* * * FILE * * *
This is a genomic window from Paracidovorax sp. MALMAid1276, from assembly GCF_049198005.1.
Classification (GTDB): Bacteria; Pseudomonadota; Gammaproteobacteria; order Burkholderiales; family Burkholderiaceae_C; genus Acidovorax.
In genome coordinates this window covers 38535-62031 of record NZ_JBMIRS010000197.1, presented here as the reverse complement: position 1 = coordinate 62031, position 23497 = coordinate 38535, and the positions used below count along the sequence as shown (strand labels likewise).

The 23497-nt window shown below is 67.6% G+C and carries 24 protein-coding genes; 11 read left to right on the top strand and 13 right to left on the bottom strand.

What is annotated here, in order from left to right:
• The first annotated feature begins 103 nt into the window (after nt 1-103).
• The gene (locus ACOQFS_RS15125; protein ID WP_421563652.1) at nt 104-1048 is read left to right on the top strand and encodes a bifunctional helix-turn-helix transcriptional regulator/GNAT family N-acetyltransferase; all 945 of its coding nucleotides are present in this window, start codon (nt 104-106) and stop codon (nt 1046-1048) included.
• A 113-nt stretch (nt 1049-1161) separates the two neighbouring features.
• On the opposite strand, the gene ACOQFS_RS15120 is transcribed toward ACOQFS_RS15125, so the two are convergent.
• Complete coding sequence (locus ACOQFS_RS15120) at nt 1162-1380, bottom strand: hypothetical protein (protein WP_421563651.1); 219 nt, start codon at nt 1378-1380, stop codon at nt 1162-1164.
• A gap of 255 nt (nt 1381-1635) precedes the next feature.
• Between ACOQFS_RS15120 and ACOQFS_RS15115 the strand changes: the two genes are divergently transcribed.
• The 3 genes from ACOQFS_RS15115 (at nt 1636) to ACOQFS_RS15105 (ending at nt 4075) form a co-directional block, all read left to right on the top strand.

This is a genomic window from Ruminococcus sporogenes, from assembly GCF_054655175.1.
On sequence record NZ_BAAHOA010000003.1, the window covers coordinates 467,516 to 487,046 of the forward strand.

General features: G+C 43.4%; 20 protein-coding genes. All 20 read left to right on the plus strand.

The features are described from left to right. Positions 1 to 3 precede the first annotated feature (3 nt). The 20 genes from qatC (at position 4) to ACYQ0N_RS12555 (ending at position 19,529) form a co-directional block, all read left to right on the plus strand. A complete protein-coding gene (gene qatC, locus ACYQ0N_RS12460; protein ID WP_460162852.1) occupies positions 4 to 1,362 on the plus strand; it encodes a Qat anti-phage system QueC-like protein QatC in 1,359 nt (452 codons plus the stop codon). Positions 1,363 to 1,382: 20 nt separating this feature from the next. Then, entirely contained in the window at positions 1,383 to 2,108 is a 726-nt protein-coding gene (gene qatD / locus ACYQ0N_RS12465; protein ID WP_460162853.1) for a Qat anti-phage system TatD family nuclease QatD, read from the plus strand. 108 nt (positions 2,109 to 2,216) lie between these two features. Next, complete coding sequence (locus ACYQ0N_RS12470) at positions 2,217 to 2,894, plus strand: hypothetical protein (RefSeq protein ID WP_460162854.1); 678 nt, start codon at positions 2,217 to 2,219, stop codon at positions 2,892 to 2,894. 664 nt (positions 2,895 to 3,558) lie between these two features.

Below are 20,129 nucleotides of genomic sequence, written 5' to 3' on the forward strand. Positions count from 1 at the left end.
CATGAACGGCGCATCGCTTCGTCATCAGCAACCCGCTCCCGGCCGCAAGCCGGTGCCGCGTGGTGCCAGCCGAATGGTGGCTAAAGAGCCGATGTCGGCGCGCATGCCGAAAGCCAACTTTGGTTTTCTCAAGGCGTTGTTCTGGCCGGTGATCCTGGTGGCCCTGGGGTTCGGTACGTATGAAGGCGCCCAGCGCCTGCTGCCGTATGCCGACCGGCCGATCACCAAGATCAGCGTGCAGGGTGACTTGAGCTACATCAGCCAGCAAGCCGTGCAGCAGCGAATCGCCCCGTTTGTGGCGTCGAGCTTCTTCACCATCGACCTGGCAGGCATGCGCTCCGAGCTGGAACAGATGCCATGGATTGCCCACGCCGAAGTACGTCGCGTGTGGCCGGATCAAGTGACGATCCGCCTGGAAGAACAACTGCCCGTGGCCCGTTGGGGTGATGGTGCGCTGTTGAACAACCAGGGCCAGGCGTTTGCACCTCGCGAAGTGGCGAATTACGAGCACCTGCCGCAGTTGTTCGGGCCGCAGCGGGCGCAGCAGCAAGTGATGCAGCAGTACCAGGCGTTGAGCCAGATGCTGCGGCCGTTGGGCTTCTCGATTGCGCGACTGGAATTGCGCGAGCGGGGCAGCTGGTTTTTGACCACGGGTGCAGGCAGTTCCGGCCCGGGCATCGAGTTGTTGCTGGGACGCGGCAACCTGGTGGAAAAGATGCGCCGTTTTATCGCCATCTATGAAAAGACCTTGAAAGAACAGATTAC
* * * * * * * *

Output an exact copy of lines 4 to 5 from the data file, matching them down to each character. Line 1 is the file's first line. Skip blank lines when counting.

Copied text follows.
The 23497-nt window shown below is 67.6% G+C and carries 24 protein-coding genes; 11 read left to right on the top strand and 13 right to left on the bottom strand.

What is annotated here, in order from left to right: